Do you love wizard tattoos? You're not alone. The Lord of the Rings trilogy has breathed new life into the entire fantasy genre.
Wizard Tattoos and More
Fantasy themes had quite a mainstream heyday in the 1980's, mainly due to the advent of the game Dungeons and Dragons, and a rash of "sword and sorcerer" films. In the early 90's, magical themes returned to their usual realm of science fiction novels, but not for long.
The series of Harry Potter novels, and the filming of H.R.R. Tolkein's Lord of the Rings trilogy reignited interest in the genre, and wizards and all things magical were in vogue once again.
Today, wizards are mainly thought to be folklore, but in the past many people believed they were real. In some cultures these conjurers were feared, and thought to be in league with the devil. In other cultures, wizards were respected and revered as wise men who lived a hermit's life, but could be sought out for advice and other assistance.
All in all, wizards, if they truly did exist, probably fell somewhere in the middle ground - using their powers in ways that would likely benefit themselves the most. Isn't that always the way?
Famous Wizards and Sorcerers
Perhaps some of these famous, and often infamous, characters will help you find inspiration for your own wizard tat?
Merlin has been the stuff of legends for hundreds of years, and his name is virtually synonymous with wizardry. This character, who some believe was a real-life Druid magician, features prominently in Arthurian legends.
Morgan Le Fey
Sorceress Morgan Le Fey is one serious femme fatale. After all, she brought down a wizard and a king, didn't she?
Sometimes Morgan is pictured as a crone, but more often her image is that of a sexy she-devil. Which do you like better?
Circe is the Greek goddess/sorceress best known for her appearance in Homer's epic poem The Odyssey, where she proceeded to turn Ulysses' crew into pigs, and make him her love slave. She is always pictured as sultry, and somewhat scantily clad.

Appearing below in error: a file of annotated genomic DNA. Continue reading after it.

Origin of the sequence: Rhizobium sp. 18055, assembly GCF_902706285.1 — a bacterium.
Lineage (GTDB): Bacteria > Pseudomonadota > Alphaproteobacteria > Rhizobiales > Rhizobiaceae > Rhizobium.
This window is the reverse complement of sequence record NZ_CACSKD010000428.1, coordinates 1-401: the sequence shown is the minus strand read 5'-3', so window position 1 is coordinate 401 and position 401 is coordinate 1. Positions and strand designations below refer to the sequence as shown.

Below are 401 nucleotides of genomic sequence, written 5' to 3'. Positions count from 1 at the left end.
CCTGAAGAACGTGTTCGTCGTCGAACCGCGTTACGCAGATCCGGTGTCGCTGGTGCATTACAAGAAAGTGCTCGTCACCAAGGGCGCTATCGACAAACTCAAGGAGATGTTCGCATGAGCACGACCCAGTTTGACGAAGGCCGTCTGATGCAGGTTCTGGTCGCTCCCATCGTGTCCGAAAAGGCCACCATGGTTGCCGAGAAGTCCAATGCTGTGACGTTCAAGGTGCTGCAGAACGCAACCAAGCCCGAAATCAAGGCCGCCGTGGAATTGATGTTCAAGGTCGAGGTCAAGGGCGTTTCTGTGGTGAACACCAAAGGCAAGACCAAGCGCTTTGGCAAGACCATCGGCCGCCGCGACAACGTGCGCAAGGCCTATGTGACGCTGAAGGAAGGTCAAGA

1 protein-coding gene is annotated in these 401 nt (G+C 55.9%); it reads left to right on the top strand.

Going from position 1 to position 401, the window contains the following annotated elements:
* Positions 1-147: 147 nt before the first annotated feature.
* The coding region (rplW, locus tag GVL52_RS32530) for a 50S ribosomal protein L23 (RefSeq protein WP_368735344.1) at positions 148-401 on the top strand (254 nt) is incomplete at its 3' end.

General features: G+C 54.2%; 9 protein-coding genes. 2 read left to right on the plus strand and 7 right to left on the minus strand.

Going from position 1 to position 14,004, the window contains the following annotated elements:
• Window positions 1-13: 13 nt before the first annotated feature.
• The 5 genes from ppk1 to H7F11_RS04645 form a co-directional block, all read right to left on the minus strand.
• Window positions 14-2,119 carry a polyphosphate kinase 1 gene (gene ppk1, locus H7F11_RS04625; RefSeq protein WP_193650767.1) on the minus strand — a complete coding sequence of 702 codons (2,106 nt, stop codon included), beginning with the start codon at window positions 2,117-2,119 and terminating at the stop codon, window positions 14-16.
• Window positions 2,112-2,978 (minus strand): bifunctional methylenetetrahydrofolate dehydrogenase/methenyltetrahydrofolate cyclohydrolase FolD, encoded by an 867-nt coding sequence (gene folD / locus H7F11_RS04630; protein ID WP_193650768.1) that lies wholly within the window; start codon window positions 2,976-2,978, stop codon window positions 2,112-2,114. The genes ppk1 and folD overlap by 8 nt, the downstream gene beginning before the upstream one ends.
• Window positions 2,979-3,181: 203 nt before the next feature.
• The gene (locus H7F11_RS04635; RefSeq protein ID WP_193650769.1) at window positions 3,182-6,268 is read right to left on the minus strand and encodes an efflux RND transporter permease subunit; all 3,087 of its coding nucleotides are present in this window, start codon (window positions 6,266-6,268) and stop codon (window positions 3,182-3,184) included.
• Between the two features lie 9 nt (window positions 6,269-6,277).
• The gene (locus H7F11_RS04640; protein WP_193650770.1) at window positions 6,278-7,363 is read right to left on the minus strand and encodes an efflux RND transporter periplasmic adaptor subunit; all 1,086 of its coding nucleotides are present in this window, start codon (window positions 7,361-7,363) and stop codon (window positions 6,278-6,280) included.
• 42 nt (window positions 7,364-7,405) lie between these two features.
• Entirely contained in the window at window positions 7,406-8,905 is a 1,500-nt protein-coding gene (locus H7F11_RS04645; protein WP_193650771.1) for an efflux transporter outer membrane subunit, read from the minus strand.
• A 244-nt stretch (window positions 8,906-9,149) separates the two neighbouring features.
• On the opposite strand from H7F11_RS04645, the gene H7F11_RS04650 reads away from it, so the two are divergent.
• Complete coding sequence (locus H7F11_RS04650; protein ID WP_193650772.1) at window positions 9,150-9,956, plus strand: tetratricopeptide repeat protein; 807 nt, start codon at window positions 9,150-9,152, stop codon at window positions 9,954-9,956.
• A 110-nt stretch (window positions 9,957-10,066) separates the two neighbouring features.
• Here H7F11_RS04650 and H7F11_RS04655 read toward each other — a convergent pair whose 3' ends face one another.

Powerful wizard and friend to all Hobbits, Gandolf is probably the inspiration behind most of the wizard and sorcery tattoos created since the popular trilogy of movies began rolling out of the New Zealand forests.Gandolf tats often feature this wizard in action, riding his magical horse with his robes and long hair billowing in the wind.
If you think Harry Potter the boy wizard is just for children, think again. This series of magical adventures has been read by just as many adults, making Harry just about the most popular wizard ever.If inking his face on your body doesn't thrill you, you can take the low key route and just go with a lightening bolt tat.
Kindly Dumbledore is definitely a point of light in the Harry Potter series, but his grandfatherly appearance sometimes belies his inner strength and amazing powers. Still, this wizard definitely has his followers, and his congenial mug can be found inked on more than one Potter fan.
If Dumbledore is the light, then the consummately evil Lord Voldemort is definitely the dark. Here's an idea for a future tat: Pull both wizards into a Yin Yang tattoo.
Tim the Enchanter
Monty Python and the Holy Grail is in a class all by itself, and the Broadway production of Spamalot has really revived enthusiasm for this skewering of the King Arthur legend.
Tim the Enchanter and his impressive set of ram's horns certainly provides some great artistic inspiration for wizard tattoos, especially for anyone with a wry sense of humor. He's certainly no Merlin, but he does project a sort of queasy charm.
Wizard of Oz
This movie may seem a little corny, but it's a beloved family classic. If you don't care for the image of the round and friendly wizard-next-door, how about the "great and powerful" Oz surrounded by flames?
Wizard tattoos go well with all magical/mystical themes.
Wizards can be dark or light, young or old, man or woman, good or evil. Which style suits you?